"You'll make new ones," Lillian replied with impatience. "And what was so wonderful about Miss Elvira Simpson and that schoolhouse with the rattlesnakes under the floorboards and those nasty boys lurking around at recess? I hated school. I'm glad we don't have to go no more."

"Any more," Dora corrected her.

"That's what I said," Lillian replied. Her pretty face flushed bright red. "Sometimes I think you two are the dullest creatures on earth. Dora, you with your stupid spelling bee awards and you, Phoebe, with your stupid Wards Catalog."

Phoebe frowned. "Wards Catalog isn't stupid. It's beautiful." "That's enough," Dora said. She could see that Phoebe was blinking hard and biting both her lips at once. To cry would signal complete defeat -- something Lillian would never let Phoebe forget. "Don't fight. We need to stick together. That's what Papa said, remember?"

Lillian folded her arms in front of herself and flounced backward against the hard seat. Phoebe ran her fingers down a pleat of her patched serge skirt. Dora tried not to feel angry about Lillian's comment about Miss Simpson and the spelling bees. Dora was proud of how well she could spell hard words like incinerate and parallel. She liked school. She liked doing something besides taking care of her younger sisters.

School was escape. When she went to school she could practice writing perfectly shaped vowels with elegant wiggly tails, and wash the blackboard better than anyone, and read difficult words no one else could pronounce from the McGuffey's Reader. And best of all, Miss Simpson praised her. Dora was special at school. At home she was just somebody who cooked and swept and did laundry. She had to wipe dirty noses and bandage bloody knees and make up games to keep her sisters from killing each other. School was easy. Everything else in Dora's life was hard. Everything.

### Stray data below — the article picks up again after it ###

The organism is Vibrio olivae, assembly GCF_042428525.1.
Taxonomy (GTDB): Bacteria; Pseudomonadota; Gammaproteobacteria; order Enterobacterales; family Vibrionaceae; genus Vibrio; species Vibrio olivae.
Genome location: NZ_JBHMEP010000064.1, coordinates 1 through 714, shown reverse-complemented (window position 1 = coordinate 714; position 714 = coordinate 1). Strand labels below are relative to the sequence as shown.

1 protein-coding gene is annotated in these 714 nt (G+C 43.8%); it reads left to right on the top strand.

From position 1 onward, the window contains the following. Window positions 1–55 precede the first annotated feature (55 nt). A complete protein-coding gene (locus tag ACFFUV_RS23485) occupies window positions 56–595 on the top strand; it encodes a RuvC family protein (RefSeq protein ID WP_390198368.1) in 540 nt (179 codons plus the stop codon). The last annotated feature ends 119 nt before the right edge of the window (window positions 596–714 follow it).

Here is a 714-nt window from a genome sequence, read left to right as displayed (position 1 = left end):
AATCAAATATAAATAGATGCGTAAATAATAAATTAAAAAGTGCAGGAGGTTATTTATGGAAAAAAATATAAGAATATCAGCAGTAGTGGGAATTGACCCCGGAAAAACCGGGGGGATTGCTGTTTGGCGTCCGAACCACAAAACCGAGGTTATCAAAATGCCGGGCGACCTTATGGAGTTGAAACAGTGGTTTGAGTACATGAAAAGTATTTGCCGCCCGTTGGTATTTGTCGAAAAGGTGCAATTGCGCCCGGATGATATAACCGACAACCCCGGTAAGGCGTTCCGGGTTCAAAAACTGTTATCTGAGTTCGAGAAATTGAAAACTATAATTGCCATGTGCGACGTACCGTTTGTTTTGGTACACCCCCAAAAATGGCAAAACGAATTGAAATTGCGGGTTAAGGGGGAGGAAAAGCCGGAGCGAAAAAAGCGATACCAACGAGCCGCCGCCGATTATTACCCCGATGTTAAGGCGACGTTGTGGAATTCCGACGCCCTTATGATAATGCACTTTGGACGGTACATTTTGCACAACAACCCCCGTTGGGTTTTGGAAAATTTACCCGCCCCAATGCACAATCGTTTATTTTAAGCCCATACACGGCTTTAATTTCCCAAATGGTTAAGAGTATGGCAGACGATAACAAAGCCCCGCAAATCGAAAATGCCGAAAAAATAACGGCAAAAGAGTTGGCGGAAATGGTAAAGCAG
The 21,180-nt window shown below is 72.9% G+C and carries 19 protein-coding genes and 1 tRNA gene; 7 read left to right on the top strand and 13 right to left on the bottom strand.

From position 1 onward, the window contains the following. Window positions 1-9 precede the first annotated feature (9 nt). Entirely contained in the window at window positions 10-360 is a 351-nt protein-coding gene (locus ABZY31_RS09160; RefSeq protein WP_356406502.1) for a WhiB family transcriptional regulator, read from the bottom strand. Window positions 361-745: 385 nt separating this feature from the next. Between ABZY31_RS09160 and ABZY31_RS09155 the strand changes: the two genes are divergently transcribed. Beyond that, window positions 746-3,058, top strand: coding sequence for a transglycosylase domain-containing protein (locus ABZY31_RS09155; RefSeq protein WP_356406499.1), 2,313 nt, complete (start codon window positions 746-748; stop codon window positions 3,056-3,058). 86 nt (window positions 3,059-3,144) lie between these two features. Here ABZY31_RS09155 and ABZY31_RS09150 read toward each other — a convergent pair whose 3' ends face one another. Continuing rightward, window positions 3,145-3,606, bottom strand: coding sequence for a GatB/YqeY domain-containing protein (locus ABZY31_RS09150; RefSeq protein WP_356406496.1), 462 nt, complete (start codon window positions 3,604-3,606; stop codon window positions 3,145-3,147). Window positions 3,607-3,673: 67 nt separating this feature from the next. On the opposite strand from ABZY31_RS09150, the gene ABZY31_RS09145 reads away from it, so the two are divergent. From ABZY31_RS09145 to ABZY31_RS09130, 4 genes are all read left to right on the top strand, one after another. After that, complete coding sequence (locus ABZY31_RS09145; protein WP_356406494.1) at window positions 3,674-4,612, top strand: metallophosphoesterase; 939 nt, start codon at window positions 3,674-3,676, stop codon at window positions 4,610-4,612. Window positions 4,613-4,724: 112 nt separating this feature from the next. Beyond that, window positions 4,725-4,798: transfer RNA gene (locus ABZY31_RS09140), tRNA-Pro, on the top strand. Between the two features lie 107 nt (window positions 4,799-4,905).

"Wanna lemonade," Tess said, awake now. She sat up and rubbed her grubby fists in her large blue eyes. She stared hard at the boy across the aisle, who was sipping something from a glass bottle beaded with moisture.

"Hush," Dora replied. "We don't have any money."

"Wanna lemonade," Tess repeated, more insistent this time.

"Take her for some water, will you, Lillian?" Dora asked.

"Why me?" Lillian demanded. The doll Nancy tumbled from Tess's arms and landed upside down on the seat. "Come on, Little Kisses," Lillian said, using Tess's nickname. Lillian took her thirsty sister by the hand and dragged her down the aisle toward the water spigot, which dribbled warm, rusty-tasting water into a paper-tasting cone.

As soon as Lillian and Tess disappeared, Phoebe asked quietly, "Dora, do you think Wards Catalog is stupid?"